In Illustrator, choose File > Open.
Adobe Portable Document Format (PDF) is a versatile file format that can represent both vector and bitmap data. You can bring artwork from PDF files into Illustrator using the Open command, the Place command, the Paste command, and the drag-and-drop feature.
Note: If you are color-managing artwork in a document, embedded PDF images are part of the document and therefore color-managed when sent to a printing device. In contrast, linked PDF images are not color-managed, even if color management is turned on for the rest of the document.
Introduced in the March 2018 release of Illustrator CC
When you open an Adobe PDF file in Illustrator using the File > Open command, you specify which pages you want to import. You can open a single page, a range of pages, or all pages. The page range options appear in the PDF Import Options dialog box. You can view a thumbnail of a page in this dialog box before you import them.
A. Preview a page B. Specify a page number to view its thumbnail C. Import a range of pages D. Import all pages E. Import as a linked file
In Illustrator, choose File > Open.
In the Open dialog box, select the PDF file, and click Open.
In the PDF Import Options dialog box, do one of the following:
When you import a linked or multi-page PDF, you create a new document. When you import an embedded, single-page PDF, you can either update the original PDF using the Save command or create a new document using the Save As command.
To open the pages of your PDF file as links, check the Import PDF Pages As Links For Optimal Performance check box.
Click OK to continue.
When you open a multi-page PDF that exceeds the canvas size, Illustrator displays the following error message: Could not open the complete PDF file, because it exceeds the available drawing area.
You can click OK to continue.
When you place an Adobe PDF file using the File > Place command, you specify which page you want to import. You also choose how to crop the artwork by selecting a Crop To option:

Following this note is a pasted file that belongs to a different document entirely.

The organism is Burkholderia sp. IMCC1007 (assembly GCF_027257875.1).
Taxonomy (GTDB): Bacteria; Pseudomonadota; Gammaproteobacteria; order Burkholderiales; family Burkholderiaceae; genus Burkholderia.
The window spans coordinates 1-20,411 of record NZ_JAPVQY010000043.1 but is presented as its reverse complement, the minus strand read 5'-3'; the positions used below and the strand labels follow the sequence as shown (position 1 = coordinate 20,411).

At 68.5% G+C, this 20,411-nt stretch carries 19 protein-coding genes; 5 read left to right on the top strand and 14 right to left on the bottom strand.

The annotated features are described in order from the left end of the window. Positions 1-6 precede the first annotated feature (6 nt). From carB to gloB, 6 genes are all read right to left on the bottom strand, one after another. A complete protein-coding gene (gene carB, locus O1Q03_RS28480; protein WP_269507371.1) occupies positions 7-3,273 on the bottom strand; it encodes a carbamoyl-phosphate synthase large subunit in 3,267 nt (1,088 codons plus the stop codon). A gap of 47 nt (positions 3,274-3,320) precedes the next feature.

Places the PDF page’s bounding box, or the minimum area that encloses the objects on the page, including page marks.
Places the PDF only in the area defined by a rectangle that the author created as placeable artwork (for example, clip art).
Places the PDF only in the area that is displayed or printed by Adobe Acrobat.
Identifies the place where the final produced page will be physically cut in the production process, if trim marks are present.
Places only the area that represents where all page content should be clipped, if a bleed area is present. This information is useful if the page is being output in a production environment. Note that the printed page may include page marks that fall outside the bleed area.
Places the area that represents the physical paper size of the original PDF document (for example, the dimensions of an A4 sheet of paper), including page marks.
When you import artwork from an Adobe PDF file, it’s possible to introduce data that you can’t create within Illustrator. This is called non-native art and includes monotone, duotone, and tritone images. You can also generate non-native art within Illustrator by using the Flatten Transparency command to preserve spot colors.
Illustrator’s ability to preserve non-native art is useful in many situations. For example, Illustrator maintains the spot color information in linked PDF files when you output color separations.
By default, non-native art is labeled <Non-Native Art> in the Layers and Appearance panels. You can select, move, save, and perform basic transformations (such as scaling, rotating, or skewing) on non-native art. However, you cannot select and edit its individual components. In addition, you must rasterize non-native art before editing it with the liquify tools.
To convert non-native art to an Illustrator object, choose Object > Rasterize.